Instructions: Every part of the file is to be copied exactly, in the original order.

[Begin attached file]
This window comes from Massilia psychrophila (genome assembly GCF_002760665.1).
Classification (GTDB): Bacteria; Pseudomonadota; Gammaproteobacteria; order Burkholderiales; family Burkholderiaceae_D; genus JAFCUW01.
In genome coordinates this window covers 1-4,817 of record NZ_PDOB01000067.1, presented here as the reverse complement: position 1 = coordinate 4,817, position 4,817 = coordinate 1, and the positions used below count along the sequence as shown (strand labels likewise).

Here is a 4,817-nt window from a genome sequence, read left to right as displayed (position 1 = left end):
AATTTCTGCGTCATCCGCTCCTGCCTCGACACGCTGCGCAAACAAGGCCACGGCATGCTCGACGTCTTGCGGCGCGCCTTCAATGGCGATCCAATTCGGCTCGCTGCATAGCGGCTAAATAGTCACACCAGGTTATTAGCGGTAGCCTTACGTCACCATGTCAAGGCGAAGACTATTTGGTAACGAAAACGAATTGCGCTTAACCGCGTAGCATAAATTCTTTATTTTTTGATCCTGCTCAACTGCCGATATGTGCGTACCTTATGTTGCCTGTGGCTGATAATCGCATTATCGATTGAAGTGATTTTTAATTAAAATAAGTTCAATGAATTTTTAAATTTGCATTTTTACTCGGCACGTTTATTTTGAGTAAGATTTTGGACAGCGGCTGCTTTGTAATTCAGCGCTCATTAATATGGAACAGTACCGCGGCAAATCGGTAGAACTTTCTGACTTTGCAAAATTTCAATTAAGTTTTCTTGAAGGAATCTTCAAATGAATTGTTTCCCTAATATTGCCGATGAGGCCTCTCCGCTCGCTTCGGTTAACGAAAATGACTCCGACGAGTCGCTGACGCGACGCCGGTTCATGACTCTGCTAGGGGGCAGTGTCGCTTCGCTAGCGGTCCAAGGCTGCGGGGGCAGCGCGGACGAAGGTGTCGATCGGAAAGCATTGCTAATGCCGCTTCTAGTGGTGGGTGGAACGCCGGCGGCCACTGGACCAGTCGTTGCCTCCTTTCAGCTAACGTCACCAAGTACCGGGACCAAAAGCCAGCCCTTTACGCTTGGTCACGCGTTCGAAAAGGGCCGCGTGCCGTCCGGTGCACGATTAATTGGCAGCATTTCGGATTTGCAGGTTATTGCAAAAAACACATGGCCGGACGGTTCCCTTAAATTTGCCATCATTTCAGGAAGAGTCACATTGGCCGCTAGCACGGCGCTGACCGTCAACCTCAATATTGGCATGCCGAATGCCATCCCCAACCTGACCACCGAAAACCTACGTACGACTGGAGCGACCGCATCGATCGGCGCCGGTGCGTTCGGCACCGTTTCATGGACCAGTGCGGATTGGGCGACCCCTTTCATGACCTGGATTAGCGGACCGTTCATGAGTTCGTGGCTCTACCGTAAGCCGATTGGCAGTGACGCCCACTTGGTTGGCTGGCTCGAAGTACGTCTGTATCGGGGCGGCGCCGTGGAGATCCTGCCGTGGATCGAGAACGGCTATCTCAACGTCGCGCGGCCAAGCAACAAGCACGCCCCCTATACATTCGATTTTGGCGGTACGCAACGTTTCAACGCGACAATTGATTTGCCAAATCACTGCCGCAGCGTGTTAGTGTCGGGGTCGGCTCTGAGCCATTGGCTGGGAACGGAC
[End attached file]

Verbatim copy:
This window comes from Massilia psychrophila (genome assembly GCF_002760665.1).
Classification (GTDB): Bacteria; Pseudomonadota; Gammaproteobacteria; order Burkholderiales; family Burkholderiaceae_D; genus JAFCUW01.
In genome coordinates this window covers 1-4,817 of record NZ_PDOB01000067.1, presented here as the reverse complement: position 1 = coordinate 4,817, position 4,817 = coordinate 1, and the positions used below count along the sequence as shown (strand labels likewise).

Here is a 4,817-nt window from a genome sequence, read left to right as displayed (position 1 = left end):
AATTTCTGCGTCATCCGCTCCTGCCTCGACACGCTGCGCAAACAAGGCCACGGCATGCTCGACGTCTTGCGGCGCGCCTTCAATGGCGATCCAATTCGGCTCGCTGCATAGCGGCTAAATAGTCACACCAGGTTATTAGCGGTAGCCTTACGTCACCATGTCAAGGCGAAGACTATTTGGTAACGAAAACGAATTGCGCTTAACCGCGTAGCATAAATTCTTTATTTTTTGATCCTGCTCAACTGCCGATATGTGCGTACCTTATGTTGCCTGTGGCTGATAATCGCATTATCGATTGAAGTGATTTTTAATTAAAATAAGTTCAATGAATTTTTAAATTTGCATTTTTACTCGGCACGTTTATTTTGAGTAAGATTTTGGACAGCGGCTGCTTTGTAATTCAGCGCTCATTAATATGGAACAGTACCGCGGCAAATCGGTAGAACTTTCTGACTTTGCAAAATTTCAATTAAGTTTTCTTGAAGGAATCTTCAAATGAATTGTTTCCCTAATATTGCCGATGAGGCCTCTCCGCTCGCTTCGGTTAACGAAAATGACTCCGACGAGTCGCTGACGCGACGCCGGTTCATGACTCTGCTAGGGGGCAGTGTCGCTTCGCTAGCGGTCCAAGGCTGCGGGGGCAGCGCGGACGAAGGTGTCGATCGGAAAGCATTGCTAATGCCGCTTCTAGTGGTGGGTGGAACGCCGGCGGCCACTGGACCAGTCGTTGCCTCCTTTCAGCTAACGTCACCAAGTACCGGGACCAAAAGCCAGCCCTTTACGCTTGGTCACGCGTTCGAAAAGGGCCGCGTGCCGTCCGGTGCACGATTAATTGGCAGCATTTCGGATTTGCAGGTTATTGCAAAAAACACATGGCCGGACGGTTCCCTTAAATTTGCCATCATTTCAGGAAGAGTCACATTGGCCGCTAGCACGGCGCTGACCGTCAACCTCAATATTGGCATGCCGAATGCCATCCCCAACCTGACCACCGAAAACCTACGTACGACTGGAGCGACCGCATCGATCGGCGCCGGTGCGTTCGGCACCGTTTCATGGACCAGTGCGGATTGGGCGACCCCTTTCATGACCTGGATTAGCGGACCGTTCATGAGTTCGTGGCTCTACCGTAAGCCGATTGGCAGTGACGCCCACTTGGTTGGCTGGCTCGAAGTACGTCTGTATCGGGGCGGCGCCGTGGAGATCCTGCCGTGGATCGAGAACGGCTATCTCAACGTCGCGCGGCCAAGCAACAAGCACGCCCCCTATACATTCGATTTTGGCGGTACGCAACGTTTCAACGCGACAATTGATTTGCCAAATCACTGCCGCAGCGTGTTAGTGTCGGGGTCGGCTCTGAGCCATTGGCTGGGAACGGAC